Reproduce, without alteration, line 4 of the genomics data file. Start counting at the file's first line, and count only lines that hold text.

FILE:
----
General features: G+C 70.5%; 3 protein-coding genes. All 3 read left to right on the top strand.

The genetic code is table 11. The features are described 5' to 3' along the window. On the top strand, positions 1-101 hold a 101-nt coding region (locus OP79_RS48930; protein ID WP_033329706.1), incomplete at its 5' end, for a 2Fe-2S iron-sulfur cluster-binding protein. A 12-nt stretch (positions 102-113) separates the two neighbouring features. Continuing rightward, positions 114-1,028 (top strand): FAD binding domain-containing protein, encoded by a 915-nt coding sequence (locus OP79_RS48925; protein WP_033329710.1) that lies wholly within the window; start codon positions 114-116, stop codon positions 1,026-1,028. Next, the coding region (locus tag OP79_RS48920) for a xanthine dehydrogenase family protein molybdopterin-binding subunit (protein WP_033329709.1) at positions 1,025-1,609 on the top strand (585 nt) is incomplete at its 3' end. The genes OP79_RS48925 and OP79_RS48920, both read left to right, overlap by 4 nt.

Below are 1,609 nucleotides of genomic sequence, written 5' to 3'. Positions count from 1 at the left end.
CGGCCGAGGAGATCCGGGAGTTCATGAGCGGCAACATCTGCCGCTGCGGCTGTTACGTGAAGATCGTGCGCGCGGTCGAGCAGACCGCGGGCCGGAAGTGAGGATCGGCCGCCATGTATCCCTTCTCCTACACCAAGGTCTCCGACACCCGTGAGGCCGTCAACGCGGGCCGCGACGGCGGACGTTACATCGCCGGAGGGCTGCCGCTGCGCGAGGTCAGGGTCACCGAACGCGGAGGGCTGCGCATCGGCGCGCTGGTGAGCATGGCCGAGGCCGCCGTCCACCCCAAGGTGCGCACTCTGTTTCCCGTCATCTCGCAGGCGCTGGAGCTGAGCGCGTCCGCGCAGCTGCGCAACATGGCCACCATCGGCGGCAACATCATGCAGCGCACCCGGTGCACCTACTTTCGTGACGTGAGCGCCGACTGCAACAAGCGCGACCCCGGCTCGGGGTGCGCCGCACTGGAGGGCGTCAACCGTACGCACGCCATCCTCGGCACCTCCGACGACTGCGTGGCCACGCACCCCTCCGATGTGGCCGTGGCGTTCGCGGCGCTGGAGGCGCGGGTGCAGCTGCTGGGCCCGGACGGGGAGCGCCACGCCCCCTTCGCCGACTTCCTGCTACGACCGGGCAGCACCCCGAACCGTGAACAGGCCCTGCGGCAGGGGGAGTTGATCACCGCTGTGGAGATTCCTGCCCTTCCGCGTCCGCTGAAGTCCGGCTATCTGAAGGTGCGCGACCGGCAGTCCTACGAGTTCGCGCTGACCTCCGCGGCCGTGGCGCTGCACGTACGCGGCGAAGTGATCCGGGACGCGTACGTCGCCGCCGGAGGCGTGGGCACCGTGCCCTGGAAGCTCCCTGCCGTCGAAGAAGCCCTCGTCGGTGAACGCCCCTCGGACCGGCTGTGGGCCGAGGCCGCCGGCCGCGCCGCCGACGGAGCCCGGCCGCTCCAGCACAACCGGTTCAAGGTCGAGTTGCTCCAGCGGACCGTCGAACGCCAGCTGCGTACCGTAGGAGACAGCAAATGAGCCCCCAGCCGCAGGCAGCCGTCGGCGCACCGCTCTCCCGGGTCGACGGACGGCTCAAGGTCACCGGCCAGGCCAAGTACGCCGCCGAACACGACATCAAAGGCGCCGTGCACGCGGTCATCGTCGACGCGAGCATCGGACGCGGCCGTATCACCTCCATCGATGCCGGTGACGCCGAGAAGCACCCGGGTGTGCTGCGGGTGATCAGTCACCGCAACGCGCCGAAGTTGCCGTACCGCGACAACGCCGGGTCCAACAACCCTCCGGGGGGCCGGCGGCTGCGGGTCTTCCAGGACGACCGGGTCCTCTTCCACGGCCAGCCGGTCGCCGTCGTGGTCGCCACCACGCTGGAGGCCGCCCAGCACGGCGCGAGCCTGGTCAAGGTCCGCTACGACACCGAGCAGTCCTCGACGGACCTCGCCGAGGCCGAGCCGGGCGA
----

CGGCCGAGGAGATCCGGGAGTTCATGAGCGGCAACATCTGCCGCTGCGGCTGTTACGTGAAGATCGTGCGCGCGGTCGAGCAGACCGCGGGCCGGAAGTGAGGATCGGCCGCCATGTATCCCTTCTCCTACACCAAGGTCTCCGACACCCGTGAGGCCGTCAACGCGGGCCGCGACGGCGGACGTTACATCGCCGGAGGGCTGCCGCTGCGCGAGGTCAGGGTCACCGAACGCGGAGGGCTGCGCATCGGCGCGCTGGTGAGCATGGCCGAGGCCGCCGTCCACCCCAAGGTGCGCACTCTGTTTCCCGTCATCTCGCAGGCGCTGGAGCTGAGCGCGTCCGCGCAGCTGCGCAACATGGCCACCATCGGCGGCAACATCATGCAGCGCACCCGGTGCACCTACTTTCGTGACGTGAGCGCCGACTGCAACAAGCGCGACCCCGGCTCGGGGTGCGCCGCACTGGAGGGCGTCAACCGTACGCACGCCATCCTCGGCACCTCCGACGACTGCGTGGCCACGCACCCCTCCGATGTGGCCGTGGCGTTCGCGGCGCTGGAGGCGCGGGTGCAGCTGCTGGGCCCGGACGGGGAGCGCCACGCCCCCTTCGCCGACTTCCTGCTACGACCGGGCAGCACCCCGAACCGTGAACAGGCCCTGCGGCAGGGGGAGTTGATCACCGCTGTGGAGATTCCTGCCCTTCCGCGTCCGCTGAAGTCCGGCTATCTGAAGGTGCGCGACCGGCAGTCCTACGAGTTCGCGCTGACCTCCGCGGCCGTGGCGCTGCACGTACGCGGCGAAGTGATCCGGGACGCGTACGTCGCCGCCGGAGGCGTGGGCACCGTGCCCTGGAAGCTCCCTGCCGTCGAAGAAGCCCTCGTCGGTGAACGCCCCTCGGACCGGCTGTGGGCCGAGGCCGCCGGCCGCGCCGCCGACGGAGCCCGGCCGCTCCAGCACAACCGGTTCAAGGTCGAGTTGCTCCAGCGGACCGTCGAACGCCAGCTGCGTACCGTAGGAGACAGCAAATGAGCCCCCAGCCGCAGGCAGCCGTCGGCGCACCGCTCTCCCGGGTCGACGGACGGCTCAAGGTCACCGGCCAGGCCAAGTACGCCGCCGAACACGACATCAAAGGCGCCGTGCACGCGGTCATCGTCGACGCGAGCATCGGACGCGGCCGTATCACCTCCATCGATGCCGGTGACGCCGAGAAGCACCCGGGTGTGCTGCGGGTGATCAGTCACCGCAACGCGCCGAAGTTGCCGTACCGCGACAACGCCGGGTCCAACAACCCTCCGGGGGGCCGGCGGCTGCGGGTCTTCCAGGACGACCGGGTCCTCTTCCACGGCCAGCCGGTCGCCGTCGTGGTCGCCACCACGCTGGAGGCCGCCCAGCACGGCGCGAGCCTGGTCAAGGTCCGCTACGACACCGAGCAGTCCTCGACGGACCTCGCCGAGGCCGAGCCGGGCGA